I am finding that the more I learn, the more questions I have. And I like to think that’s a good thing. I’m so lucky as to have people in my life who are willing to either answer those questions that I have, or simply wrestle through them with me, and I really urge you reading this today to find people in your life who can do the same for you, because it’s really nice to know you’re not alone in the confusions, frustrations, and questions you have.

I could definitely write more about this experience, but I am still processing my visit and am still processing this project and class as a whole, so that is all of the writing I’ll leave you with (for now). My hope & my prayer would be that as a society & as a world that consists of different cultures, individuals, and religions with similarities and with differences, that we would be able to reach a place of seeing one another for who we are, differences and all, and being okay with embracing just that, understanding that differences do not have to equal division. I am as guilty as the next person for allowing differences and my discomfort with unfamiliarity to stand in the way of embracing all people the way I should. We’re all imperfect & are going to mess up, but that’s no excuse not to try. So I’m preaching to myself just as much as I am to you when I say, go out of your way to learn about someone different from you. Educate yourself. Do your research. Expand your knowledge. And get comfortable being uncomfortable.

The Church & Social Justice

If you’ve ever heard the worship song, “Hosanna,” you may be familiar with the lyrics in the refrain which say, “break my heart for what breaks Yours.” I’ve listened to this song probably a hundred times before, and yet, I don’t think I’ve ever resonated with those 7 words more than I have this semester, and especially this past week. I have felt God breaking my heart for what I am confident breaks his, & more specifically have been left sick to my stomach about the injustices that are occurring every moment in this world, and the pure helplessness I feel when it comes to helping end those injustices.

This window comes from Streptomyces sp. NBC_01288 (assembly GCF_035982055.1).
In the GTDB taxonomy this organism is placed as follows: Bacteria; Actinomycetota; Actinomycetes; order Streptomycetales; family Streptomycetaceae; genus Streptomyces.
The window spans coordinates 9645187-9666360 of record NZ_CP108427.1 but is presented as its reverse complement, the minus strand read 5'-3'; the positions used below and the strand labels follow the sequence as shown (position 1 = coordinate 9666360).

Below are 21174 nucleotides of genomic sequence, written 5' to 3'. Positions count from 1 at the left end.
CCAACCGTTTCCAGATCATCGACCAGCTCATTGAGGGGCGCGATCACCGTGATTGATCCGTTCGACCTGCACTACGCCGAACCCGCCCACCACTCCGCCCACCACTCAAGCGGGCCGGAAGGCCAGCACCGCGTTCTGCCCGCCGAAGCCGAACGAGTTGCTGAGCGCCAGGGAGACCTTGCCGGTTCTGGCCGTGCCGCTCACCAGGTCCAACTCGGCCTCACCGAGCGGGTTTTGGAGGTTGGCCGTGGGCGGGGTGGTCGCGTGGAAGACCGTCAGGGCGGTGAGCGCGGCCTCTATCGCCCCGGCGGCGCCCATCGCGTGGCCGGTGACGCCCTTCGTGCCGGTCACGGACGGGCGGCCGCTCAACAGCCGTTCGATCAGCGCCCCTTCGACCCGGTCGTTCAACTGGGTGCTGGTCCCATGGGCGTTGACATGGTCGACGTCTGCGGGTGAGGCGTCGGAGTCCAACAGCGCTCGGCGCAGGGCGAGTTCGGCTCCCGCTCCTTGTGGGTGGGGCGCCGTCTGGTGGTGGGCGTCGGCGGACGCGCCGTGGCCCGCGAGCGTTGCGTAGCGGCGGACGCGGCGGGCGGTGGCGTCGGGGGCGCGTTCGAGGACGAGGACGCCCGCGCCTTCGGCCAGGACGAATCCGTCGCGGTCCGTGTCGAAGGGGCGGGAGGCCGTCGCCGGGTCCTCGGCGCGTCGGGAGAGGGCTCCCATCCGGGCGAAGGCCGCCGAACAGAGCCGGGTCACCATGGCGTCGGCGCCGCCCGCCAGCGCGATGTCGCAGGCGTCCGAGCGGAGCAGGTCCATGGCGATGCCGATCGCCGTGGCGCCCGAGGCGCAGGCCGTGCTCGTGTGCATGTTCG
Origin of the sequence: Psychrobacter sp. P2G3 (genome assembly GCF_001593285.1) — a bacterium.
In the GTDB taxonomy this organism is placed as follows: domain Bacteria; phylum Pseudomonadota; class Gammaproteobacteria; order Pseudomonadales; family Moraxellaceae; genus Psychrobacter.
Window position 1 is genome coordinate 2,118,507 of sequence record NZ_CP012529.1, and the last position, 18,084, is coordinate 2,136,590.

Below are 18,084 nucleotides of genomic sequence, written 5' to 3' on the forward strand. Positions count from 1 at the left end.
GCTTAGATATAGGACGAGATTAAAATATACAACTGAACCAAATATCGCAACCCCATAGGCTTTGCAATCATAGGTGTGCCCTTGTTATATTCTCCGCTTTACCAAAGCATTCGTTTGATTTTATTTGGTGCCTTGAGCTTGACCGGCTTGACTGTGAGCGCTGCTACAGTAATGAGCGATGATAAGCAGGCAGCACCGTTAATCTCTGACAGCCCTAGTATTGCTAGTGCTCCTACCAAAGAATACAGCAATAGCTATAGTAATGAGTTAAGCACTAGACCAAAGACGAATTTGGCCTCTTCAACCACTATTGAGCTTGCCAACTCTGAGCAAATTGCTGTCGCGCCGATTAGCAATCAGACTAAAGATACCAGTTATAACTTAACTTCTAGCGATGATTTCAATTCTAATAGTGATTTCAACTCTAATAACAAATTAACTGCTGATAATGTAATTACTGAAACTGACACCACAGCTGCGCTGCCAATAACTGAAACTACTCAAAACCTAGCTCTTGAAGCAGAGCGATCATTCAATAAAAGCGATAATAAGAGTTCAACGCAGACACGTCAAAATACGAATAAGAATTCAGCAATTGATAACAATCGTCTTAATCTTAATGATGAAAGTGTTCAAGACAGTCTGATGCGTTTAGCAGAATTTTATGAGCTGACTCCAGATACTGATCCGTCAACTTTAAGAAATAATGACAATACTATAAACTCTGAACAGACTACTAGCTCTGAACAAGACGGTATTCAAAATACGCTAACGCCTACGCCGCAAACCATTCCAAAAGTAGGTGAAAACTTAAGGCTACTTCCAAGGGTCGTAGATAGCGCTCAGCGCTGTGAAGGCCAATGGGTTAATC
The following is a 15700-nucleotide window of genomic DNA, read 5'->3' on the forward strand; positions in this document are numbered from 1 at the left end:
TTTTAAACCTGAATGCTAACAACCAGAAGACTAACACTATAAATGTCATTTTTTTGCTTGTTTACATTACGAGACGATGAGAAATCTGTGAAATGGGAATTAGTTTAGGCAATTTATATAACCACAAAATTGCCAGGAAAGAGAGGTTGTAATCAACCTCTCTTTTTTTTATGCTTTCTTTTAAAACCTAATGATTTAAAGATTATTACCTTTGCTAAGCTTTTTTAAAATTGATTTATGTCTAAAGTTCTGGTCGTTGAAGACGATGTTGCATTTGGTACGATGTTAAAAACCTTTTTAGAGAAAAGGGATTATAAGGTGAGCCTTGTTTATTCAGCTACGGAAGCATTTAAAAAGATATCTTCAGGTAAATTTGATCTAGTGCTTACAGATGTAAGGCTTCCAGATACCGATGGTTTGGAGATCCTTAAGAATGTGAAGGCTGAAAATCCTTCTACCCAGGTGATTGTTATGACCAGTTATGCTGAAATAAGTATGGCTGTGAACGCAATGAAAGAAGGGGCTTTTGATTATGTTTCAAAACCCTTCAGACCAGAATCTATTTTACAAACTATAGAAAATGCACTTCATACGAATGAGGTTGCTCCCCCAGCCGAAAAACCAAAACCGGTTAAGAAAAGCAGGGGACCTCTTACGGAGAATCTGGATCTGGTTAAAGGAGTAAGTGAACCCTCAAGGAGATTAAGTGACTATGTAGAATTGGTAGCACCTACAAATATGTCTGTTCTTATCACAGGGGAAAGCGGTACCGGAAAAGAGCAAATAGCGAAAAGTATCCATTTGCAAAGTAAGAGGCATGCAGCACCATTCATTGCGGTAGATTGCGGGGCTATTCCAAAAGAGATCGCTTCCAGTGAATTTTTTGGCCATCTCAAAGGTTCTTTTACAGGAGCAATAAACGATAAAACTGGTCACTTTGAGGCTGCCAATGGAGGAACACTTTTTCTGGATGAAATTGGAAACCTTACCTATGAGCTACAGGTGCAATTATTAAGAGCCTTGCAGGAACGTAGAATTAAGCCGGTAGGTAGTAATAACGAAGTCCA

This semester, I am enrolled in a psychology and culture class, which I know I talk about a lot, but this class is one that has opened my eyes so wide & changed my thinking in ways I never thought a class was capable of. Each Monday and Wednesday evening, I walk out of this class thinking about the many different cultures and social justice issues in ways I’ve never thought about them before, and in some cases, never thought about at all. Our class is comprised of individuals of different races, genders, ethnicities, backgrounds, religion’s, career aspirations, & political views, and it is taught by an Asian professor who is passionate about traveling and entrenching himself in the many wonderful cultures that exist in this world that we live in.